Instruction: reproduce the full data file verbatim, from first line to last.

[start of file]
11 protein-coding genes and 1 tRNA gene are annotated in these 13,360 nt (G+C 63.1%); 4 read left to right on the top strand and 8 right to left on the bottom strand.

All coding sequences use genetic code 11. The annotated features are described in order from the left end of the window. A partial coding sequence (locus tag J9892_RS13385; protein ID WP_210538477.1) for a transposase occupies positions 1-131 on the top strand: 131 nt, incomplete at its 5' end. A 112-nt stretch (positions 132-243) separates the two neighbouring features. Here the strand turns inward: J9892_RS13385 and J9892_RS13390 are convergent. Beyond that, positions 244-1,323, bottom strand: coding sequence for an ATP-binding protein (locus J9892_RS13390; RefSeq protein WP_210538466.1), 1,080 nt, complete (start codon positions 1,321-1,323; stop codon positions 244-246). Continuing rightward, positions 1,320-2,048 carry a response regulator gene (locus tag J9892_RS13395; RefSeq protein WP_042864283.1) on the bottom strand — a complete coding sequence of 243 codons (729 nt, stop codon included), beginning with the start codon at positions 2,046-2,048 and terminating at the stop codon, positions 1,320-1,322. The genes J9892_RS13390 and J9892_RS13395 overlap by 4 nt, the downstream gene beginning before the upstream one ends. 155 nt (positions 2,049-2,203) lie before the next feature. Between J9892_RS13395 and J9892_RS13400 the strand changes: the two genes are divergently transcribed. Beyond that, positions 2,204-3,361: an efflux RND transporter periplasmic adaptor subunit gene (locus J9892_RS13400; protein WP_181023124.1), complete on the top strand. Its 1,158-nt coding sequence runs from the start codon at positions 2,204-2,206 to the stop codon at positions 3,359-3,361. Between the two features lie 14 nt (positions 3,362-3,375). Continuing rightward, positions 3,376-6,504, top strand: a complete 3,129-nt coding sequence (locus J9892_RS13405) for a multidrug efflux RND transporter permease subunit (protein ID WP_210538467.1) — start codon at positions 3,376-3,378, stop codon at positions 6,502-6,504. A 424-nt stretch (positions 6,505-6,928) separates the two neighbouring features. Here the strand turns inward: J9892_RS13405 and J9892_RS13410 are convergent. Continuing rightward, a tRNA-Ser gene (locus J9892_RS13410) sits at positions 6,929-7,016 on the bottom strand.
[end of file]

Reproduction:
11 protein-coding genes and 1 tRNA gene are annotated in these 13,360 nt (G+C 63.1%); 4 read left to right on the top strand and 8 right to left on the bottom strand.

All coding sequences use genetic code 11. The annotated features are described in order from the left end of the window. A partial coding sequence (locus tag J9892_RS13385; protein ID WP_210538477.1) for a transposase occupies positions 1-131 on the top strand: 131 nt, incomplete at its 5' end. A 112-nt stretch (positions 132-243) separates the two neighbouring features. Here the strand turns inward: J9892_RS13385 and J9892_RS13390 are convergent. Beyond that, positions 244-1,323, bottom strand: coding sequence for an ATP-binding protein (locus J9892_RS13390; RefSeq protein WP_210538466.1), 1,080 nt, complete (start codon positions 1,321-1,323; stop codon positions 244-246). Continuing rightward, positions 1,320-2,048 carry a response regulator gene (locus tag J9892_RS13395; RefSeq protein WP_042864283.1) on the bottom strand — a complete coding sequence of 243 codons (729 nt, stop codon included), beginning with the start codon at positions 2,046-2,048 and terminating at the stop codon, positions 1,320-1,322. The genes J9892_RS13390 and J9892_RS13395 overlap by 4 nt, the downstream gene beginning before the upstream one ends. 155 nt (positions 2,049-2,203) lie before the next feature. Between J9892_RS13395 and J9892_RS13400 the strand changes: the two genes are divergently transcribed. Beyond that, positions 2,204-3,361: an efflux RND transporter periplasmic adaptor subunit gene (locus J9892_RS13400; protein WP_181023124.1), complete on the top strand. Its 1,158-nt coding sequence runs from the start codon at positions 2,204-2,206 to the stop codon at positions 3,359-3,361. Between the two features lie 14 nt (positions 3,362-3,375). Continuing rightward, positions 3,376-6,504, top strand: a complete 3,129-nt coding sequence (locus J9892_RS13405) for a multidrug efflux RND transporter permease subunit (protein ID WP_210538467.1) — start codon at positions 3,376-3,378, stop codon at positions 6,502-6,504. A 424-nt stretch (positions 6,505-6,928) separates the two neighbouring features. Here the strand turns inward: J9892_RS13405 and J9892_RS13410 are convergent. Continuing rightward, a tRNA-Ser gene (locus J9892_RS13410) sits at positions 6,929-7,016 on the bottom strand.